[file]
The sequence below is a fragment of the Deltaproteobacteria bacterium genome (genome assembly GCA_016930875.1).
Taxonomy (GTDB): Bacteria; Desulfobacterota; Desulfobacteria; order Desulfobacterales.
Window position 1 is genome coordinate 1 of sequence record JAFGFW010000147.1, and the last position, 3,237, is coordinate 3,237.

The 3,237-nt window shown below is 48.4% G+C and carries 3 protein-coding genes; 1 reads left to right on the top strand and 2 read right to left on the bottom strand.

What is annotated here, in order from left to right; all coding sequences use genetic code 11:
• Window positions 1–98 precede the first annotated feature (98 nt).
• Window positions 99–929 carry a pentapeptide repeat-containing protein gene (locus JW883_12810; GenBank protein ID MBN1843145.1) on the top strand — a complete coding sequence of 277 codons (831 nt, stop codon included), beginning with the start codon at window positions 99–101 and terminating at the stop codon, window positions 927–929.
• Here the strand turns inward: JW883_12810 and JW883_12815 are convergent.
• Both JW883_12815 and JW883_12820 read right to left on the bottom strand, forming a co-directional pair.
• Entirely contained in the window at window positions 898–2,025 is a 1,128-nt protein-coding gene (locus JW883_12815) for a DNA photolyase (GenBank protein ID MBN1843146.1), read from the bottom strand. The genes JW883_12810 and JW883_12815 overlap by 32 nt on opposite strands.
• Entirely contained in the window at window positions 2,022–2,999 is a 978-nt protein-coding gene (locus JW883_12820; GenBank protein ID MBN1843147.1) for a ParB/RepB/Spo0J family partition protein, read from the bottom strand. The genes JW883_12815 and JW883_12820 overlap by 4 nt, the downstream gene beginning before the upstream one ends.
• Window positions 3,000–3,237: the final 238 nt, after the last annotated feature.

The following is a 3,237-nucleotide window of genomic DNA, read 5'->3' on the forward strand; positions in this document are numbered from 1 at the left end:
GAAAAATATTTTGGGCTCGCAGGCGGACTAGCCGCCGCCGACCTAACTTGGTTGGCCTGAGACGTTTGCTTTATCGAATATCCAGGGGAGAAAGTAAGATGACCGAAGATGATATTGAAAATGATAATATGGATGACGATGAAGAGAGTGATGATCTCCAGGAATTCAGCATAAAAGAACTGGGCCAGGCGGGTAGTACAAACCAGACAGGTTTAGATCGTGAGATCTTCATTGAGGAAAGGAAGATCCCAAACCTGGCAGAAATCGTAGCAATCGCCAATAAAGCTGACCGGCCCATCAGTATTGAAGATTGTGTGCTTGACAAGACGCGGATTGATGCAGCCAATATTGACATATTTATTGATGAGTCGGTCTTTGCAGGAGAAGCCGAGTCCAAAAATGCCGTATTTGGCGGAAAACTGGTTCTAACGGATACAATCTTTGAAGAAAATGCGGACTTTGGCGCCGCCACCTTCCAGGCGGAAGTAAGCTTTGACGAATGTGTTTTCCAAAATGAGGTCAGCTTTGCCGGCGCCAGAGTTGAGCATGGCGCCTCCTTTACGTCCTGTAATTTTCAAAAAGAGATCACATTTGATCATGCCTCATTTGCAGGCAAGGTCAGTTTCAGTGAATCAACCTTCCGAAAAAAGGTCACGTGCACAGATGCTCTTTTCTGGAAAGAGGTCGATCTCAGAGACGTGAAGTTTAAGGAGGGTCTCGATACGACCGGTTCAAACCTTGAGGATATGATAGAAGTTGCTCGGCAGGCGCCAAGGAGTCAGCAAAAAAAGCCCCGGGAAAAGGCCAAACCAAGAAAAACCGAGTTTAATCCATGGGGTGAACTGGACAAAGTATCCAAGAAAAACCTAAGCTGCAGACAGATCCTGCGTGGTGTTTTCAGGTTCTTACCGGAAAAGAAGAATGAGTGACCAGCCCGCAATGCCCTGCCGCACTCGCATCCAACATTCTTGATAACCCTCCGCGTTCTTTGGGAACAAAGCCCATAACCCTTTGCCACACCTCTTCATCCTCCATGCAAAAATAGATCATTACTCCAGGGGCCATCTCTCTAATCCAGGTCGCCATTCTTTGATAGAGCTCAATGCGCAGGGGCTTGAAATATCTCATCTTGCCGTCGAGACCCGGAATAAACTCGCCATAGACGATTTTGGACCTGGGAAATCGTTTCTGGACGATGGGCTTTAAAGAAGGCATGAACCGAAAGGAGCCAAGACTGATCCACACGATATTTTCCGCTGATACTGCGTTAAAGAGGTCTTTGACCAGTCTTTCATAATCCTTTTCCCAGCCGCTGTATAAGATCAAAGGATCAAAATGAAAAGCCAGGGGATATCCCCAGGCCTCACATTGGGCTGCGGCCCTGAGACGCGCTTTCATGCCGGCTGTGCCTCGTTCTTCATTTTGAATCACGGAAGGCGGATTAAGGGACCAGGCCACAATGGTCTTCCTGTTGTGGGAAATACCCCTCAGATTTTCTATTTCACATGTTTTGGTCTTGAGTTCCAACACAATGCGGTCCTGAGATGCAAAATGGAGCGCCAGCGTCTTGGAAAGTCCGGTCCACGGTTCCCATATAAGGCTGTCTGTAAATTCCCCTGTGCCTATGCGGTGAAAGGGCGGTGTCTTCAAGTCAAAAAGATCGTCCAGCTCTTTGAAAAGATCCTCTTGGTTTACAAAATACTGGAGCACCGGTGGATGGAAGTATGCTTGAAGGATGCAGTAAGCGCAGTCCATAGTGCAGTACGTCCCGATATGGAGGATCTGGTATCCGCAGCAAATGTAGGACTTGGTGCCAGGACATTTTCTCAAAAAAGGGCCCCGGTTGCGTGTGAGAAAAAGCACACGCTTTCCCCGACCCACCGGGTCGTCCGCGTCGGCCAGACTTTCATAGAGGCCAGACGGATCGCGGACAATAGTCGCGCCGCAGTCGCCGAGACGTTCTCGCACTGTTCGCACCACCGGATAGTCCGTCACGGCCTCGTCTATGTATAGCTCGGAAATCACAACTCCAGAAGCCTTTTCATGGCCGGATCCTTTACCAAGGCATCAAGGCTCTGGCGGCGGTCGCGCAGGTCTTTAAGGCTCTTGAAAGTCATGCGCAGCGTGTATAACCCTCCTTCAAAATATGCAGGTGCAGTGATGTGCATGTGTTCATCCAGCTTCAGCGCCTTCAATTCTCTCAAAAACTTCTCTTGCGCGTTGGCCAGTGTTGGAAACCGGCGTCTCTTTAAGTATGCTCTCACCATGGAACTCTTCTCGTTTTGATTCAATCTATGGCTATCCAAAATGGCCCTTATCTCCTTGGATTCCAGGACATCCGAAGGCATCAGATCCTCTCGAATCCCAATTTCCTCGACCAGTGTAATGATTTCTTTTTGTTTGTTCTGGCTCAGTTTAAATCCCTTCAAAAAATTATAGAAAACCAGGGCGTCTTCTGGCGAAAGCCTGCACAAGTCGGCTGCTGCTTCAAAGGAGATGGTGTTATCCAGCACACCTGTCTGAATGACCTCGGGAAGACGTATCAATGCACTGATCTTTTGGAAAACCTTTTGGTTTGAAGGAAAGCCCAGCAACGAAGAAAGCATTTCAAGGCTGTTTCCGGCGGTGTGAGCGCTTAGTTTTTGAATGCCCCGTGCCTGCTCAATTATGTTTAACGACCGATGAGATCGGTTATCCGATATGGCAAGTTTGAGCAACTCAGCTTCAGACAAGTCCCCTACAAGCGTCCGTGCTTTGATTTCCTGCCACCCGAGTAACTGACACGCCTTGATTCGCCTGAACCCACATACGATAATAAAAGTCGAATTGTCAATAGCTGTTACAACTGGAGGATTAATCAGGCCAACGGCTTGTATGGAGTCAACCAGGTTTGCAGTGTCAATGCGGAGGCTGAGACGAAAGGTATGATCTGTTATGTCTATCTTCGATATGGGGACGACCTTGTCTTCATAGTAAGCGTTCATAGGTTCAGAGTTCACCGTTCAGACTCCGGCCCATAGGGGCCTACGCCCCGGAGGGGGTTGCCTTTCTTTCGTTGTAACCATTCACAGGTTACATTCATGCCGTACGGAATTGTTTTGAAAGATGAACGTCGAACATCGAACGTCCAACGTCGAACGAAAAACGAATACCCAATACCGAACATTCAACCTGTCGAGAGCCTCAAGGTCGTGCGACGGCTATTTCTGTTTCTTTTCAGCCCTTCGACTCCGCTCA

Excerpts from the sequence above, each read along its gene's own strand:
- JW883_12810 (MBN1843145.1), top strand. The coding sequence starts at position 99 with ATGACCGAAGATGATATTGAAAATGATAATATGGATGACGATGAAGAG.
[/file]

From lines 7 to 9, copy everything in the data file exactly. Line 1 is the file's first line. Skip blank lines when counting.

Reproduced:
• Window positions 99–929 carry a pentapeptide repeat-containing protein gene (locus JW883_12810; GenBank protein ID MBN1843145.1) on the top strand — a complete coding sequence of 277 codons (831 nt, stop codon included), beginning with the start codon at window positions 99–101 and terminating at the stop codon, window positions 927–929.
• Here the strand turns inward: JW883_12810 and JW883_12815 are convergent.
• Both JW883_12815 and JW883_12820 read right to left on the bottom strand, forming a co-directional pair.